J: Yeah, the band. We just did it because it was us two. We put down a load of harmonies and vocals and stuff and then when Benny and Scooter [Braun] heard it, they’re like, “You need to finish this. In an hour. For the album.” So we just sat down, totally finished it, re-recorded everything and yeah, made it on the album, which is insane.
Speaking of the album, you've talked about how you recorded it naked.
C: There are videos somewhere – which can never get out.
L: Most of it was naked, yeah. Everyone was a bit tense, so we’re like, "How can we relax?" So we lowered the lights, put on some candles, put on some Barry Manilow … No, no, no. So we just got naked. There’s nothing we can hide now.
Did you make the people behind the booth strip down as well?
L: No, it was just us. Nobody else was naked.
J: I don’t think they even wanted us to be naked.
L: No, the second we were all naked, like 12 cameras appeared at the window.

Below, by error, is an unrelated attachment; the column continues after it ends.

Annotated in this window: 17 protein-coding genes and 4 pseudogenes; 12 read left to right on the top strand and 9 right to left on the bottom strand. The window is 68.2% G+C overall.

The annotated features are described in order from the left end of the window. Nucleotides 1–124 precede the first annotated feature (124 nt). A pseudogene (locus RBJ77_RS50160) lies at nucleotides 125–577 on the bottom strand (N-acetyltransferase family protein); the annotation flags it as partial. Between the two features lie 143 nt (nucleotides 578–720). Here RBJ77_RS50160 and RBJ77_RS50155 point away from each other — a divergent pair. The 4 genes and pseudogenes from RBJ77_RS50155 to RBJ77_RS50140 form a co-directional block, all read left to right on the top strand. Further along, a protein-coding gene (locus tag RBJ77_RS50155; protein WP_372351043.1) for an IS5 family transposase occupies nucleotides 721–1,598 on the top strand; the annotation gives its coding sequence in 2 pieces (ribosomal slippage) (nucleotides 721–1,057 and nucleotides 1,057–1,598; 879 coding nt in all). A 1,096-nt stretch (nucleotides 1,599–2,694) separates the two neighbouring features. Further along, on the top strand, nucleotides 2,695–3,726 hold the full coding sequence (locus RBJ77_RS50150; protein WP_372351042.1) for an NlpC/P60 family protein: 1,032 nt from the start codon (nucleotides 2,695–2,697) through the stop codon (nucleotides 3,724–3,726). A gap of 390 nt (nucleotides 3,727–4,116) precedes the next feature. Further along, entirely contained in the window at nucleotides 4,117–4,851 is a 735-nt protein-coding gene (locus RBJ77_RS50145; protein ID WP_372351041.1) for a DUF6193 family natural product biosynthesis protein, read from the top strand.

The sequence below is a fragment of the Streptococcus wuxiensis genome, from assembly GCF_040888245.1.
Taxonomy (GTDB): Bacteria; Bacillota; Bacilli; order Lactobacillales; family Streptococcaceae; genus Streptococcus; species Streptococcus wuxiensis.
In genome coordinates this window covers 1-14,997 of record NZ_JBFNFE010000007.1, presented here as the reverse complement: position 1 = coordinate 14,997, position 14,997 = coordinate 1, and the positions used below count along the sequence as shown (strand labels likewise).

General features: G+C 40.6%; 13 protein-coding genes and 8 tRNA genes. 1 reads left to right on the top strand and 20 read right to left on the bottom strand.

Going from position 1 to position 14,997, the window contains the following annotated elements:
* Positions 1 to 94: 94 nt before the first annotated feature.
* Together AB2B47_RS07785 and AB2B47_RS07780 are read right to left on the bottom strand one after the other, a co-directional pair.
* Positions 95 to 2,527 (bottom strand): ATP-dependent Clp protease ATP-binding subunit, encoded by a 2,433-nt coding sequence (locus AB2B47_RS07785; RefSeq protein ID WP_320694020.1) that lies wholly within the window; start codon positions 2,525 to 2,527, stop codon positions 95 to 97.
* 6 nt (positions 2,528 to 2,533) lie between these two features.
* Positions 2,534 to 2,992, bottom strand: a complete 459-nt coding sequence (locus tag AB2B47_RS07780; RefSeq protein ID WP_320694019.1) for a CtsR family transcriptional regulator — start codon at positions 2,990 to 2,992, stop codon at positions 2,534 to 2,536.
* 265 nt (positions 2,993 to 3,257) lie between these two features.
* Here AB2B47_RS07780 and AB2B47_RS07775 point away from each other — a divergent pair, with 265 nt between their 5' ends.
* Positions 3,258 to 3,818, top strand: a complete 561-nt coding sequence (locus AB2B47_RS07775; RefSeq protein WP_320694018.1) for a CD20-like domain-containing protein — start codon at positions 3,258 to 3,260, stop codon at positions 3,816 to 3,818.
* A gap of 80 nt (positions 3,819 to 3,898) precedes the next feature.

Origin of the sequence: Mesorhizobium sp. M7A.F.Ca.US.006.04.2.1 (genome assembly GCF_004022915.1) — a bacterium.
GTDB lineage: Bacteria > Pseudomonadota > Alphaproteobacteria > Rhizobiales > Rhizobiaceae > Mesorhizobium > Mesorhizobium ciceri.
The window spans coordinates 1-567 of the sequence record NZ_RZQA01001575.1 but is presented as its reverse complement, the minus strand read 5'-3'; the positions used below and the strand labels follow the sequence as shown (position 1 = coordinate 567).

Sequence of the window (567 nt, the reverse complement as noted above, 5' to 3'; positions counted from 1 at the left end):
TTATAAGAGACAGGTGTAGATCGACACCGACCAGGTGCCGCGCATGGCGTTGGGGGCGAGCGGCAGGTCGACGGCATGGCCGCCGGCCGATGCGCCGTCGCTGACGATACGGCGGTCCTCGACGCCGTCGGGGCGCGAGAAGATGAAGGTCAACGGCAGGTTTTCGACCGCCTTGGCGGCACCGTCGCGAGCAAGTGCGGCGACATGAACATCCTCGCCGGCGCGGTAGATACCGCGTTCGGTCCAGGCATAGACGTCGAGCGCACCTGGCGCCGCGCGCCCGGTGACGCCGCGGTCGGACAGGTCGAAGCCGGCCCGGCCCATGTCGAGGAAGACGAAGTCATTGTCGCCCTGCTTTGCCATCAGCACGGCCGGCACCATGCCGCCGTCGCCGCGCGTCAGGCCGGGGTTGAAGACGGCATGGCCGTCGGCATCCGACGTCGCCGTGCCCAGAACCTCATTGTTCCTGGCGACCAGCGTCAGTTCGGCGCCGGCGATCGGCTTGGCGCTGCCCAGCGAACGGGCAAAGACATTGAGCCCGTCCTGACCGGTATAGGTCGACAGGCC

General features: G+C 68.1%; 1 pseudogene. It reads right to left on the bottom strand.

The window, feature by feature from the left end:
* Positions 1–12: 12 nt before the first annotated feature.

So it’s not a requirement for your collaborators to get naked?
J: Well, it depends who it is. Beyonce? "Beyonce, love, step into the booth.”
Are there any collaborations to look forward to on the album?
C: There might be, yeah. Possibles.
J: I think there will be, but we don’t know who.
You guys have a very enthusiastic fanbase. Do you notice a difference between fans in the U.S. and the U.K.?
L: I think the U.S. fans are a little more – they’re not afraid to grab you and drag you around. Stick a camera in your face and stuff. In the U.K., they just kind of wait outside the hotel for seven hours to tell you that you look like shit.
C: They’re more chilled. They’re cool. They think by standing back, they think they’re more cool. In the States, they just jump on you.
J: They’re both so supportive of each other. We’ve been spending a lot of time in the U.S. and the U.K. fans miss us, and we miss them. They’re both really supportive.
Watch Rixton's 'Me and My Broken Heart' Video